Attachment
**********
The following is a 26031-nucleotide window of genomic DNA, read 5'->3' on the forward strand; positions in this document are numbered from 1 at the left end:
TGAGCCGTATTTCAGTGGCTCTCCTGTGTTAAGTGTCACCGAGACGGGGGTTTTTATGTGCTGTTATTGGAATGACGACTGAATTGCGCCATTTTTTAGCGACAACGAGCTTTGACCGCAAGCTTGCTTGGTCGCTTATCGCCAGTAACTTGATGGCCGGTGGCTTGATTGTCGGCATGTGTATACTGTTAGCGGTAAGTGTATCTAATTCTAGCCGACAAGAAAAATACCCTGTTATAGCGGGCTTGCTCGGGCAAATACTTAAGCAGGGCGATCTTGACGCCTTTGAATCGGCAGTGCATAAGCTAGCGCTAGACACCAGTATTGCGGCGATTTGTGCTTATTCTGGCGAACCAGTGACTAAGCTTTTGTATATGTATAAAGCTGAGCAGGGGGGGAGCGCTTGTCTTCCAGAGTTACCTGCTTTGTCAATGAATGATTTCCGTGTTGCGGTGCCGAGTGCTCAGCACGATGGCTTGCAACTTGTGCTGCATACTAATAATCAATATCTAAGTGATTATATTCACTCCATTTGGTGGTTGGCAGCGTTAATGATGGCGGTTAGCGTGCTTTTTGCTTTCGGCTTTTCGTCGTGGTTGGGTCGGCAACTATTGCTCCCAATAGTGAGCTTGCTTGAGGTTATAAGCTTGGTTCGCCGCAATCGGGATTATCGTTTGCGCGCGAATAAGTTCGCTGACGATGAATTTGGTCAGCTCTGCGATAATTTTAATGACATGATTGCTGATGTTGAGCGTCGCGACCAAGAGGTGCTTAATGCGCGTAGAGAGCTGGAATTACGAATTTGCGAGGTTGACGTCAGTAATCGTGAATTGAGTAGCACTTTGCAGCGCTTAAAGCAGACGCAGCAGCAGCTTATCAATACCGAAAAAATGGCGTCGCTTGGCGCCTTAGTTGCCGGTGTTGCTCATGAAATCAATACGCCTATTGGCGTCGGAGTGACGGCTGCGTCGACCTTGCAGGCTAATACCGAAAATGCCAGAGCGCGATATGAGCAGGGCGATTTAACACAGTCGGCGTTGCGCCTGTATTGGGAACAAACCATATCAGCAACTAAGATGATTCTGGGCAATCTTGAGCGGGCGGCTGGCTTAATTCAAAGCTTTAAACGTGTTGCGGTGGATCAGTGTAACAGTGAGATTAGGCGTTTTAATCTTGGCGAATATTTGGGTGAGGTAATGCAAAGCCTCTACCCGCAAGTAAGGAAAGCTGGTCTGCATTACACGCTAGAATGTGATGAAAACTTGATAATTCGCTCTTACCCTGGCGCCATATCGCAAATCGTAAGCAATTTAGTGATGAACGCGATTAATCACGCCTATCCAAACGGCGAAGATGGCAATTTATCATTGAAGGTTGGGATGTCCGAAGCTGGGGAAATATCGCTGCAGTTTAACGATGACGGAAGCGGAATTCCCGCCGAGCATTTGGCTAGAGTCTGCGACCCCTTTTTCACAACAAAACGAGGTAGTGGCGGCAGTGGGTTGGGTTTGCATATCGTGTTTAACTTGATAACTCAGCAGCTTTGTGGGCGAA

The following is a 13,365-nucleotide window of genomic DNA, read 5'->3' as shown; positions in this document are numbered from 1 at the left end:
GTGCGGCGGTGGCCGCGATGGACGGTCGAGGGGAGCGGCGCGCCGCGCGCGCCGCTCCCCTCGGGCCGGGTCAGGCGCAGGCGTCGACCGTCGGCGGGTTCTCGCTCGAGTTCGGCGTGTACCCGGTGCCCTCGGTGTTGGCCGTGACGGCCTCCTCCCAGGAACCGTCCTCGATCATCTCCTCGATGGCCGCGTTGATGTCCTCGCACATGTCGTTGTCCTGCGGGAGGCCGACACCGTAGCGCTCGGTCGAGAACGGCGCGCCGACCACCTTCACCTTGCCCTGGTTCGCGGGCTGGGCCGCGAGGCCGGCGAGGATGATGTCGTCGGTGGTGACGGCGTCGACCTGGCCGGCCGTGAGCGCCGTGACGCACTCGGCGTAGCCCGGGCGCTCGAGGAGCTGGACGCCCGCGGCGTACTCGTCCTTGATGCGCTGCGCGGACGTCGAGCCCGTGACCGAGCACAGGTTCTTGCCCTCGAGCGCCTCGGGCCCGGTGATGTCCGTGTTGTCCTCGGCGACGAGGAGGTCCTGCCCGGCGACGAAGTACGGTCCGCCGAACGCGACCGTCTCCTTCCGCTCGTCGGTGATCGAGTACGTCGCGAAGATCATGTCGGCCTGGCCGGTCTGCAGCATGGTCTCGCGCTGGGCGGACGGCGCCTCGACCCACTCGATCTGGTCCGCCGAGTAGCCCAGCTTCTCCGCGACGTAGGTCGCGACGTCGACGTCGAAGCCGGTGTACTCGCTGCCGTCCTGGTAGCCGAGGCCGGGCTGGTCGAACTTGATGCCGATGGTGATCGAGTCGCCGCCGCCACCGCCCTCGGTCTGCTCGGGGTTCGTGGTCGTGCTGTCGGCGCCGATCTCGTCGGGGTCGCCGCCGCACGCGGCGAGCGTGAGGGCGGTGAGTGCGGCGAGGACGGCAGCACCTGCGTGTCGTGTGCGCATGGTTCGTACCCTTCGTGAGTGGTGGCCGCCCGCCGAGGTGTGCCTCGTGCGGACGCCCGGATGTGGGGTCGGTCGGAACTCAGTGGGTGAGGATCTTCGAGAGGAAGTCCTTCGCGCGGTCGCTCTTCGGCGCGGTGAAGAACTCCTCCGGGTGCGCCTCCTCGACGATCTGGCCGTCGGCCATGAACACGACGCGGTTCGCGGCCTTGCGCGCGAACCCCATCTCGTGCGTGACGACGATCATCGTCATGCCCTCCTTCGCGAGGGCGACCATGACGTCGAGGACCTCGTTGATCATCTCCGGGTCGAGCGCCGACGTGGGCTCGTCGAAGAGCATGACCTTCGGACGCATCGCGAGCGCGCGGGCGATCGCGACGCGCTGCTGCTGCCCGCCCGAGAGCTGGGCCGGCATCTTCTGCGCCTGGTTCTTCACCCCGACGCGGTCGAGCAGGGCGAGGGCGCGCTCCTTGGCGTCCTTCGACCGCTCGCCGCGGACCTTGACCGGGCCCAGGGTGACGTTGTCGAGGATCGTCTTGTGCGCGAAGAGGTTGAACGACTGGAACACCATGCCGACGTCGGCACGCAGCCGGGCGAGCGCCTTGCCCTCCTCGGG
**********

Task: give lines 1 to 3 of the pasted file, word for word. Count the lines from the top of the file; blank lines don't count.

The following is a 26031-nucleotide window of genomic DNA, read 5'->3' on the forward strand; positions in this document are numbered from 1 at the left end:
TGAGCCGTATTTCAGTGGCTCTCCTGTGTTAAGTGTCACCGAGACGGGGGTTTTTATGTGCTGTTATTGGAATGACGACTGAATTGCGCCATTTTTTAGCGACAACGAGCTTTGACCGCAAGCTTGCTTGGTCGCTTATCGCCAGTAACTTGATGGCCGGTGGCTTGATTGTCGGCATGTGTATACTGTTAGCGGTAAGTGTATCTAATTCTAGCCGACAAGAAAAATACCCTGTTATAGCGGGCTTGCTCGGGCAAATACTTAAGCAGGGCGATCTTGACGCCTTTGAATCGGCAGTGCATAAGCTAGCGCTAGACACCAGTATTGCGGCGATTTGTGCTTATTCTGGCGAACCAGTGACTAAGCTTTTGTATATGTATAAAGCTGAGCAGGGGGGGAGCGCTTGTCTTCCAGAGTTACCTGCTTTGTCAATGAATGATTTCCGTGTTGCGGTGCCGAGTGCTCAGCACGATGGCTTGCAACTTGTGCTGCATACTAATAATCAATATCTAAGTGATTATATTCACTCCATTTGGTGGTTGGCAGCGTTAATGATGGCGGTTAGCGTGCTTTTTGCTTTCGGCTTTTCGTCGTGGTTGGGTCGGCAACTATTGCTCCCAATAGTGAGCTTGCTTGAGGTTATAAGCTTGGTTCGCCGCAATCGGGATTATCGTTTGCGCGCGAATAAGTTCGCTGACGATGAATTTGGTCAGCTCTGCGATAATTTTAATGACATGATTGCTGATGTTGAGCGTCGCGACCAAGAGGTGCTTAATGCGCGTAGAGAGCTGGAATTACGAATTTGCGAGGTTGACGTCAGTAATCGTGAATTGAGTAGCACTTTGCAGCGCTTAAAGCAGACGCAGCAGCAGCTTATCAATACCGAAAAAATGGCGTCGCTTGGCGCCTTAGTTGCCGGTGTTGCTCATGAAATCAATACGCCTATTGGCGTCGGAGTGACGGCTGCGTCGACCTTGCAGGCTAATACCGAAAATGCCAGAGCGCGATATGAGCAGGGCGATTTAACACAGTCGGCGTTGCGCCTGTATTGGGAACAAACCATATCAGCAACTAAGATGATTCTGGGCAATCTTGAGCGGGCGGCTGGCTTAATTCAAAGCTTTAAACGTGTTGCGGTGGATCAGTGTAACAGTGAGATTAGGCGTTTTAATCTTGGCGAATATTTGGGTGAGGTAATGCAAAGCCTCTACCCGCAAGTAAGGAAAGCTGGTCTGCATTACACGCTAGAATGTGATGAAAACTTGATAATTCGCTCTTACCCTGGCGCCATATCGCAAATCGTAAGCAATTTAGTGATGAACGCGATTAATCACGCCTATCCAAACGGCGAAGATGGCAATTTATCATTGAAGGTTGGGATGTCCGAAGCTGGGGAAATATCGCTGCAGTTTAACGATGACGGAAGCGGAATTCCCGCCGAGCATTTGGCTAGAGTCTGCGACCCCTTTTTCACAACAAAACGAGGTAGTGGCGGCAGTGGGTTGGGTTTGCATATCGTGTTTAACTTGATAACTCAGCAGCTTTGTGGGCGAA

The following is a 13,365-nucleotide window of genomic DNA, read 5'->3' as shown; positions in this document are numbered from 1 at the left end: